The remainder of the trip was an exercise in avoiding snow storms – two bad ones came through on days we were not travelling far – watching out for “ambush ice” (sheet ice with a thin covering of snow) and relishing the opportunity each day to work in coastal conditions rarely experienced at home. Wildlife was, perhaps understandably, elusive and apart from slate coloured juncos at a bird table, the wildlife highlights were a roadside red fox and bald eagle.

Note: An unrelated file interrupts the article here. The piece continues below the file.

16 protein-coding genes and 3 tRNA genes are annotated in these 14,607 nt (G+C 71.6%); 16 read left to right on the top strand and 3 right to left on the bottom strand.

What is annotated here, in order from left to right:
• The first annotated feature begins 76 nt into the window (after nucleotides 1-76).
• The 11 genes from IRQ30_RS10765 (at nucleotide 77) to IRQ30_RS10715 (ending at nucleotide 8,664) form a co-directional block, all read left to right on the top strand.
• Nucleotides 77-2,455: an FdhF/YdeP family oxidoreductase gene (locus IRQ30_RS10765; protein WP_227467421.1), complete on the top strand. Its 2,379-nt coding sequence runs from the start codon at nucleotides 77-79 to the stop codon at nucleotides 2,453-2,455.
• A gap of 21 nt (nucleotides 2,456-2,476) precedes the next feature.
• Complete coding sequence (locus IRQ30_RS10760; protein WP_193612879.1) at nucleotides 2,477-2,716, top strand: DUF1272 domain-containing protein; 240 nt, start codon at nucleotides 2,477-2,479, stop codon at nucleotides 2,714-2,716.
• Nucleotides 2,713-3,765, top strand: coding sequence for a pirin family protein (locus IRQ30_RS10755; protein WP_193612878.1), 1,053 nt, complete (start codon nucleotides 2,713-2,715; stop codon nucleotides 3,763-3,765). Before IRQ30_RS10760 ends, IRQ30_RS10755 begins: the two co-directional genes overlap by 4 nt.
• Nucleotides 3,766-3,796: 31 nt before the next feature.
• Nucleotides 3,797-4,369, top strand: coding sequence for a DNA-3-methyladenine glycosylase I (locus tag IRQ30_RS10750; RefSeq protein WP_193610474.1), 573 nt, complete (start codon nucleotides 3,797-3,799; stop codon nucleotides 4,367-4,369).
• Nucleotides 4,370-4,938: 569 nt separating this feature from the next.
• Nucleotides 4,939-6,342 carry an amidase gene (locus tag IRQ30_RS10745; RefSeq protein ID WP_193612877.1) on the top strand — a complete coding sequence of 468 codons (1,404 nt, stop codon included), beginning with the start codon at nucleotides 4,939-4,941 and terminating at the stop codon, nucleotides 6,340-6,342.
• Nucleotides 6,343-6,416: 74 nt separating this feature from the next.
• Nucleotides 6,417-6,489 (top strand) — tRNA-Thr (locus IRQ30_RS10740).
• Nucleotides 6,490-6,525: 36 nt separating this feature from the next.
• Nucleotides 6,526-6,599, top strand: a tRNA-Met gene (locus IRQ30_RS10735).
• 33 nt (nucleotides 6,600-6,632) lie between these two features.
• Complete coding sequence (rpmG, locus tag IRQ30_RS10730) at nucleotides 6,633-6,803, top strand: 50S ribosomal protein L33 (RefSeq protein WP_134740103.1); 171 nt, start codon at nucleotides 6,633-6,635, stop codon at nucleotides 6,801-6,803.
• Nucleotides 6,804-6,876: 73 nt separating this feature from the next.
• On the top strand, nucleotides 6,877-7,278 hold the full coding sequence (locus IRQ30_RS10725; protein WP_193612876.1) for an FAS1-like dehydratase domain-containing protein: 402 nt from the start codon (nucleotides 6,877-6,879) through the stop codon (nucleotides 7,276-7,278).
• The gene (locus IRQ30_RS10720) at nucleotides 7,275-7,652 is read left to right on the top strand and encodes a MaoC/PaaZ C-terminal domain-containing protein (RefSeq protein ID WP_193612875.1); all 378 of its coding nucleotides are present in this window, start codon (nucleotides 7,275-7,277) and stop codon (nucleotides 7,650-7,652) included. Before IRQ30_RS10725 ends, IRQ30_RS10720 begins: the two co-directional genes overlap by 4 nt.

A summer or autumn visit to Newfoundland has a strong appeal – not least because of the promise of fabulous colours in September on the maritime heaths around Cape Spear; even in deep winter they retained their mix of hues. Landward, it is not the most dramatic of landscapes but this is more than compensated for by the richness and diversity of it coastlines- and generosity of the Newfoundlanders.